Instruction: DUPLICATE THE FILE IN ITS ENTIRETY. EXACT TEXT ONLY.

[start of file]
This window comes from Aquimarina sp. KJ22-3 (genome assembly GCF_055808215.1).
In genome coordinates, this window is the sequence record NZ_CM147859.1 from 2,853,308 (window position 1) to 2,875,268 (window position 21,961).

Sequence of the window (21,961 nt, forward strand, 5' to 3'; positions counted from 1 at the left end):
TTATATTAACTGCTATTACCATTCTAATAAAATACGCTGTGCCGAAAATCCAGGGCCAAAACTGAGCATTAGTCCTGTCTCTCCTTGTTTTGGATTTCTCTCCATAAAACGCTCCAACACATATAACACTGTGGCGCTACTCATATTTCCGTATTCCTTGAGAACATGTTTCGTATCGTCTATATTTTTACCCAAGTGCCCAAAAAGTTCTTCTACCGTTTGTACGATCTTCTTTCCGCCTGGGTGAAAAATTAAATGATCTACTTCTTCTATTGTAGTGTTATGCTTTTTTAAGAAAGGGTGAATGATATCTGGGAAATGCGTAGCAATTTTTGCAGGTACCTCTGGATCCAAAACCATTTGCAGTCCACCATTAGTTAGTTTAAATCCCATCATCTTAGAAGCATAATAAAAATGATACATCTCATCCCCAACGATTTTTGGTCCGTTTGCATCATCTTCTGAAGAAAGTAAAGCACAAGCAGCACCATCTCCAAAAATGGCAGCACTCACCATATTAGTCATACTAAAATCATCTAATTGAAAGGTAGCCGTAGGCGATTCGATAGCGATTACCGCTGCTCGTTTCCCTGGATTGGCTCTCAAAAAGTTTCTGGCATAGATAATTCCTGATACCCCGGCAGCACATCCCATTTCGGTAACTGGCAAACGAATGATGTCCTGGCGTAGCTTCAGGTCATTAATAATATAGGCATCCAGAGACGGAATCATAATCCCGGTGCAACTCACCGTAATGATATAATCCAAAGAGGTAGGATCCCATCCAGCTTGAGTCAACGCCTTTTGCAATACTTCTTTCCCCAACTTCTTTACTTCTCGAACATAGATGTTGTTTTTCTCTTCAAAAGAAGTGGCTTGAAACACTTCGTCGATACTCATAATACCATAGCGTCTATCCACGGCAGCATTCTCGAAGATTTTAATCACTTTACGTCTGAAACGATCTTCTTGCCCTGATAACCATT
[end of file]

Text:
This window comes from Aquimarina sp. KJ22-3 (genome assembly GCF_055808215.1).
In genome coordinates, this window is the sequence record NZ_CM147859.1 from 2,853,308 (window position 1) to 2,875,268 (window position 21,961).

Sequence of the window (21,961 nt, forward strand, 5' to 3'; positions counted from 1 at the left end):
TTATATTAACTGCTATTACCATTCTAATAAAATACGCTGTGCCGAAAATCCAGGGCCAAAACTGAGCATTAGTCCTGTCTCTCCTTGTTTTGGATTTCTCTCCATAAAACGCTCCAACACATATAACACTGTGGCGCTACTCATATTTCCGTATTCCTTGAGAACATGTTTCGTATCGTCTATATTTTTACCCAAGTGCCCAAAAAGTTCTTCTACCGTTTGTACGATCTTCTTTCCGCCTGGGTGAAAAATTAAATGATCTACTTCTTCTATTGTAGTGTTATGCTTTTTTAAGAAAGGGTGAATGATATCTGGGAAATGCGTAGCAATTTTTGCAGGTACCTCTGGATCCAAAACCATTTGCAGTCCACCATTAGTTAGTTTAAATCCCATCATCTTAGAAGCATAATAAAAATGATACATCTCATCCCCAACGATTTTTGGTCCGTTTGCATCATCTTCTGAAGAAAGTAAAGCACAAGCAGCACCATCTCCAAAAATGGCAGCACTCACCATATTAGTCATACTAAAATCATCTAATTGAAAGGTAGCCGTAGGCGATTCGATAGCGATTACCGCTGCTCGTTTCCCTGGATTGGCTCTCAAAAAGTTTCTGGCATAGATAATTCCTGATACCCCGGCAGCACATCCCATTTCGGTAACTGGCAAACGAATGATGTCCTGGCGTAGCTTCAGGTCATTAATAATATAGGCATCCAGAGACGGAATCATAATCCCGGTGCAACTCACCGTAATGATATAATCCAAAGAGGTAGGATCCCATCCAGCTTGAGTCAACGCCTTTTGCAATACTTCTTTCCCCAACTTCTTTACTTCTCGAACATAGATGTTGTTTTTCTCTTCAAAAGAAGTGGCTTGAAACACTTCGTCGATACTCATAATACCATAGCGTCTATCCACGGCAGCATTCTCGAAGATTTTAATCACTTTACGTCTGAAACGATCTTCTTGCCCTGATAACCATT